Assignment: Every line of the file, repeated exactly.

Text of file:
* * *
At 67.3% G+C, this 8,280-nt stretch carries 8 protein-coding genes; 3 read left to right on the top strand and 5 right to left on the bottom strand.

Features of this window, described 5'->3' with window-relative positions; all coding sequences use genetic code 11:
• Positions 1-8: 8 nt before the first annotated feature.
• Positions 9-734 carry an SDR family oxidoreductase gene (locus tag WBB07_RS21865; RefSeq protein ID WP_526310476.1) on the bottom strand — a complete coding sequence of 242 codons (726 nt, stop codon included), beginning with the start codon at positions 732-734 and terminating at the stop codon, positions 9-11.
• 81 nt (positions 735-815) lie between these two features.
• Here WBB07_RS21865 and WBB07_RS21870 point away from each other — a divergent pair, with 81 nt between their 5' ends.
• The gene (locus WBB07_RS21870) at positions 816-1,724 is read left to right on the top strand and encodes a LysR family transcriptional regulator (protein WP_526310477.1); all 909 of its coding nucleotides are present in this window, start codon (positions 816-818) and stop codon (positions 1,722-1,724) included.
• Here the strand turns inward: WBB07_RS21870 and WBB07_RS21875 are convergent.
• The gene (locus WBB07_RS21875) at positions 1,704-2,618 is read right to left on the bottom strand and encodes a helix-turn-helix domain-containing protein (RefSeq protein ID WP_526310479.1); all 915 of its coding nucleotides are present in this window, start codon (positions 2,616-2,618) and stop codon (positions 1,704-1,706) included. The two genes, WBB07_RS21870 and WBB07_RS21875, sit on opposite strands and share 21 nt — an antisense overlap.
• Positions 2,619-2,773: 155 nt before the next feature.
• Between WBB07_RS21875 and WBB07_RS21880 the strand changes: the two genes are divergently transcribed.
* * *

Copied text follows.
At 67.3% G+C, this 8,280-nt stretch carries 8 protein-coding genes; 3 read left to right on the top strand and 5 right to left on the bottom strand.

Features of this window, described 5'->3' with window-relative positions; all coding sequences use genetic code 11:
• Positions 1-8: 8 nt before the first annotated feature.
• Positions 9-734 carry an SDR family oxidoreductase gene (locus tag WBB07_RS21865; RefSeq protein ID WP_526310476.1) on the bottom strand — a complete coding sequence of 242 codons (726 nt, stop codon included), beginning with the start codon at positions 732-734 and terminating at the stop codon, positions 9-11.
• 81 nt (positions 735-815) lie between these two features.
• Here WBB07_RS21865 and WBB07_RS21870 point away from each other — a divergent pair, with 81 nt between their 5' ends.
• The gene (locus WBB07_RS21870) at positions 816-1,724 is read left to right on the top strand and encodes a LysR family transcriptional regulator (protein WP_526310477.1); all 909 of its coding nucleotides are present in this window, start codon (positions 816-818) and stop codon (positions 1,722-1,724) included.
• Here the strand turns inward: WBB07_RS21870 and WBB07_RS21875 are convergent.
• The gene (locus WBB07_RS21875) at positions 1,704-2,618 is read right to left on the bottom strand and encodes a helix-turn-helix domain-containing protein (RefSeq protein ID WP_526310479.1); all 915 of its coding nucleotides are present in this window, start codon (positions 2,616-2,618) and stop codon (positions 1,704-1,706) included. The two genes, WBB07_RS21870 and WBB07_RS21875, sit on opposite strands and share 21 nt — an antisense overlap.
• Positions 2,619-2,773: 155 nt before the next feature.
• Between WBB07_RS21875 and WBB07_RS21880 the strand changes: the two genes are divergently transcribed.